What are virtual prototypes?
Virtual Prototypes are really just another name for “simulation of your system”. They are basically simulations of your design. They are behavioral models that model your system and run the software that runs on the processors inside your design.
Virtual Prototypes are targeted at the software developer, are Instruction Accurate, have only the needed functionality, and can run blisteringly fast enabling true full system simulation at real time speeds. It is easy to get 100s of MIPS performance in a Multi-Core simulation on a standard desktop PC, with speeds over 1,000 MIPS being possible.
When targeting software development it is not necessary to provide all the functionality of all the components; the only essential requirement is that it is possible to run the production binaries unmodified. This means that the simulations must be fully Instruction Accurate, the processors must be modeled with all interrupts and similar commands correct, and the peripherals and behavioral models are register accurate and provide the appropriate functionality. Often models can be created from databooks and most models are very simple to create. For example, a 32 bit RISC processor should take less than 8 weeks to develop.
One great thing about Software Virtual Prototypes is that they enable the building of a simulation of the whole system – including the environment – that the embedded system interacts with, thus enabling a truly representative proxy. Software running in a Software Virtual Prototype should not see any difference when running virtual than when running in the real embedded system.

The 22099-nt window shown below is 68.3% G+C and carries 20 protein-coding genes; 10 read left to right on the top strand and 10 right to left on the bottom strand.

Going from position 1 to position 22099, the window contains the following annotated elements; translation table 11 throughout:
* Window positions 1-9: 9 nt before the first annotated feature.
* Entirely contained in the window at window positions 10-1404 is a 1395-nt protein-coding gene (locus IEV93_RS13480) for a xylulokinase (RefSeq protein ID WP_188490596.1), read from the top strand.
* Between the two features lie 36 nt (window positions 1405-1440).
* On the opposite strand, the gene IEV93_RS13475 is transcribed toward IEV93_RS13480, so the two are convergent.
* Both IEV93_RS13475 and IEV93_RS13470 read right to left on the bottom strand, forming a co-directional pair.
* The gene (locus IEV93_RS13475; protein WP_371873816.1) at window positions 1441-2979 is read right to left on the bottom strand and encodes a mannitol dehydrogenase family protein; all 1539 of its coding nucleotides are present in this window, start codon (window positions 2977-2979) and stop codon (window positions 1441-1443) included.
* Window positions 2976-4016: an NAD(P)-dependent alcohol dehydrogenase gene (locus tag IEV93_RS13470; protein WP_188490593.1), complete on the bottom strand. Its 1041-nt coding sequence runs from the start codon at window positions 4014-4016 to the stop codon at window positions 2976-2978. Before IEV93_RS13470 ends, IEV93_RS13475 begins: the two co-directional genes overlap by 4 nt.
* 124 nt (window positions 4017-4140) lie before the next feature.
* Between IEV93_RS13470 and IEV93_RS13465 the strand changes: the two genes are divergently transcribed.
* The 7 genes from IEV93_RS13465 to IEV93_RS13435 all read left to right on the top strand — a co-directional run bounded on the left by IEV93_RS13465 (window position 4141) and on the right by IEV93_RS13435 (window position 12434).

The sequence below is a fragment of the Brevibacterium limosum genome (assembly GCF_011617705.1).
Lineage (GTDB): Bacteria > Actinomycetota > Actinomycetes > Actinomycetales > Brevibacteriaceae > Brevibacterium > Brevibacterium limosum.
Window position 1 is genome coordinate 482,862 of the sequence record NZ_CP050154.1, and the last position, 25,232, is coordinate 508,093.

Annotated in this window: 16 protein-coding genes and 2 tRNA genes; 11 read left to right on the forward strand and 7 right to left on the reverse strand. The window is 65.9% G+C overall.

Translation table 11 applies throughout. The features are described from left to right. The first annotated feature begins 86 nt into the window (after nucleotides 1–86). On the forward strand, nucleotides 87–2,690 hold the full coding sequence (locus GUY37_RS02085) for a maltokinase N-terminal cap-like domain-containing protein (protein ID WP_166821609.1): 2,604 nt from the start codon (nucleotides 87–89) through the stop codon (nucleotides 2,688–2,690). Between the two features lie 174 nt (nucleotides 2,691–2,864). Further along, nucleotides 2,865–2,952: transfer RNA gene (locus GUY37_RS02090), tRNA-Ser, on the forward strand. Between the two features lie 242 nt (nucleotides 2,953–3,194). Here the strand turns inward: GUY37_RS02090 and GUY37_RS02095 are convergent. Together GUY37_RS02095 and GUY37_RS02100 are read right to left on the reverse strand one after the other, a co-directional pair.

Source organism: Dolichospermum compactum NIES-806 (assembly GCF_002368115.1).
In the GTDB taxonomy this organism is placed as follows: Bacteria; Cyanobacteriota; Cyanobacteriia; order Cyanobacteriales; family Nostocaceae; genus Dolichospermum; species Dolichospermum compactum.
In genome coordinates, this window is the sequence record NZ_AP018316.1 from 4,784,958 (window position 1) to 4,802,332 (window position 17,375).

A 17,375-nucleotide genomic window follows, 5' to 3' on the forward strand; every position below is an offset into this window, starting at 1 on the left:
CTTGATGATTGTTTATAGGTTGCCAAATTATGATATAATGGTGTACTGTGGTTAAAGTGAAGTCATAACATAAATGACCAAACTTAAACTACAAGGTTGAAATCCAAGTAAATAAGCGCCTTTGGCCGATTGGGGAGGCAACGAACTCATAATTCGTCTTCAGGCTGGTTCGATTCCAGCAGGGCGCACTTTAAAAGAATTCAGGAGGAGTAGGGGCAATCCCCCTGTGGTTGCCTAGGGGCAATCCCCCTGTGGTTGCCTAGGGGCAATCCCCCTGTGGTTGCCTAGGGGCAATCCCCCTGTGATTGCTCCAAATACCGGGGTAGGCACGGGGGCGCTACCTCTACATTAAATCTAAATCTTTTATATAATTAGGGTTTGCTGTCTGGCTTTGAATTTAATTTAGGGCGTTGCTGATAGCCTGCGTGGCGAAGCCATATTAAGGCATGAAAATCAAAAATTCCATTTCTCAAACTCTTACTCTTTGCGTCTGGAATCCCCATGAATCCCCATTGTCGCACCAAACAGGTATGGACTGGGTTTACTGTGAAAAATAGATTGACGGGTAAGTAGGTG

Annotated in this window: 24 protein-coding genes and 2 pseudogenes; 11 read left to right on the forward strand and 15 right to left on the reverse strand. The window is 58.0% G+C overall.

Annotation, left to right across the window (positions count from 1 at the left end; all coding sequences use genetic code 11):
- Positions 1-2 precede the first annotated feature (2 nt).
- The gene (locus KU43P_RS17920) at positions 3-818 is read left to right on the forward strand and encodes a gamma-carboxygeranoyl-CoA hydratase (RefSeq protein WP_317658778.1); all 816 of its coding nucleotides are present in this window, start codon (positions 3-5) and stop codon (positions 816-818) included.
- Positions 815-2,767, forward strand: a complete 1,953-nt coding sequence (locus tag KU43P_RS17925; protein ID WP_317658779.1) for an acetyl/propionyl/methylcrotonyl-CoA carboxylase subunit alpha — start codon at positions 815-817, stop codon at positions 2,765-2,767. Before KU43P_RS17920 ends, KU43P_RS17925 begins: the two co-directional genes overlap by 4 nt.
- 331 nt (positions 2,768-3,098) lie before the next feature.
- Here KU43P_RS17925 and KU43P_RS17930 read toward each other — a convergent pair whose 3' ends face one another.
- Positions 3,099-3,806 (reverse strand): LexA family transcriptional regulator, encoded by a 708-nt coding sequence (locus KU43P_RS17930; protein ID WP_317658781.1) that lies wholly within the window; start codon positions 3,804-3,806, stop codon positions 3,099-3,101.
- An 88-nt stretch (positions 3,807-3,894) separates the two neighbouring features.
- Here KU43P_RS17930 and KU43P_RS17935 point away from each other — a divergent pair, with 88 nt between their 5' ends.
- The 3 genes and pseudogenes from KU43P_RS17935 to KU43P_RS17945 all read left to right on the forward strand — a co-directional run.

The speed of Software Virtual Prototypes allows billions upon billions of lines of code to be run on many processors – with full observability, controllability and many more analysis options than available in the real hardware. In many cases a Software Virtual Prototype will run much faster than the real hardware. And of course, in contrast to hardware, software models can be deployed around the world instantly.
Some Virtual Prototypes are available as binary for execution only and some are available as full source of all models and the platform itself.
Imperas makes makes many of its OVP (Open Virtual Platforms) based virtual prototypes available as Extendable Platform Kits (EPKs). EPKs are virtual prototypes (simulation models) of the target devices, including the processor model(s) for the target device plus enough peripheral models to boot an operating system or run bare metal applications. The platform and the peripheral models included in the EPKs are open source, so that users can easily add new models to the platform as well as modify the existing models.
Currently available Imperas / OVP Virtual Platforms / Virtual Prototypes.